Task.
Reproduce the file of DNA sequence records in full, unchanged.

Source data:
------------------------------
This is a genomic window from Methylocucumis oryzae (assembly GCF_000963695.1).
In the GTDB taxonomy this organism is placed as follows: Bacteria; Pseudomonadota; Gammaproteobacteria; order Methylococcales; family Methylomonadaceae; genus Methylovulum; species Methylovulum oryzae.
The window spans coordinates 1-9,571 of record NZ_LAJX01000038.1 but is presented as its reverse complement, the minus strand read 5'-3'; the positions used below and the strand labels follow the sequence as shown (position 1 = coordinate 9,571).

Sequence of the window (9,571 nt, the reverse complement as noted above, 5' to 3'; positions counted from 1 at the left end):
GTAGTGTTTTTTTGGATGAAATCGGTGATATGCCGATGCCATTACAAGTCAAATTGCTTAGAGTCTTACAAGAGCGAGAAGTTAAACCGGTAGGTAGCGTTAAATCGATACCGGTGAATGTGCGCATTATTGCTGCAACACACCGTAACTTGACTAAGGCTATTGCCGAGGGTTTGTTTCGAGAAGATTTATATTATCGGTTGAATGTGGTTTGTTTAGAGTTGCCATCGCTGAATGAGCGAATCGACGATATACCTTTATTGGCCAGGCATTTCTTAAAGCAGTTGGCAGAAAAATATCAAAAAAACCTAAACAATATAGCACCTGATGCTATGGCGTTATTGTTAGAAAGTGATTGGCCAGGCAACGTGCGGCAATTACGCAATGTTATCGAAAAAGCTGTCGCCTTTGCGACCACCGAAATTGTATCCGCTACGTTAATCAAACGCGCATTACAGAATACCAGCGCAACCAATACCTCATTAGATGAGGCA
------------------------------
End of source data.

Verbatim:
This is a genomic window from Methylocucumis oryzae (assembly GCF_000963695.1).
In the GTDB taxonomy this organism is placed as follows: Bacteria; Pseudomonadota; Gammaproteobacteria; order Methylococcales; family Methylomonadaceae; genus Methylovulum; species Methylovulum oryzae.
The window spans coordinates 1-9,571 of record NZ_LAJX01000038.1 but is presented as its reverse complement, the minus strand read 5'-3'; the positions used below and the strand labels follow the sequence as shown (position 1 = coordinate 9,571).

Sequence of the window (9,571 nt, the reverse complement as noted above, 5' to 3'; positions counted from 1 at the left end):
GTAGTGTTTTTTTGGATGAAATCGGTGATATGCCGATGCCATTACAAGTCAAATTGCTTAGAGTCTTACAAGAGCGAGAAGTTAAACCGGTAGGTAGCGTTAAATCGATACCGGTGAATGTGCGCATTATTGCTGCAACACACCGTAACTTGACTAAGGCTATTGCCGAGGGTTTGTTTCGAGAAGATTTATATTATCGGTTGAATGTGGTTTGTTTAGAGTTGCCATCGCTGAATGAGCGAATCGACGATATACCTTTATTGGCCAGGCATTTCTTAAAGCAGTTGGCAGAAAAATATCAAAAAAACCTAAACAATATAGCACCTGATGCTATGGCGTTATTGTTAGAAAGTGATTGGCCAGGCAACGTGCGGCAATTACGCAATGTTATCGAAAAAGCTGTCGCCTTTGCGACCACCGAAATTGTATCCGCTACGTTAATCAAACGCGCATTACAGAATACCAGCGCAACCAATACCTCATTAGATGAGGCA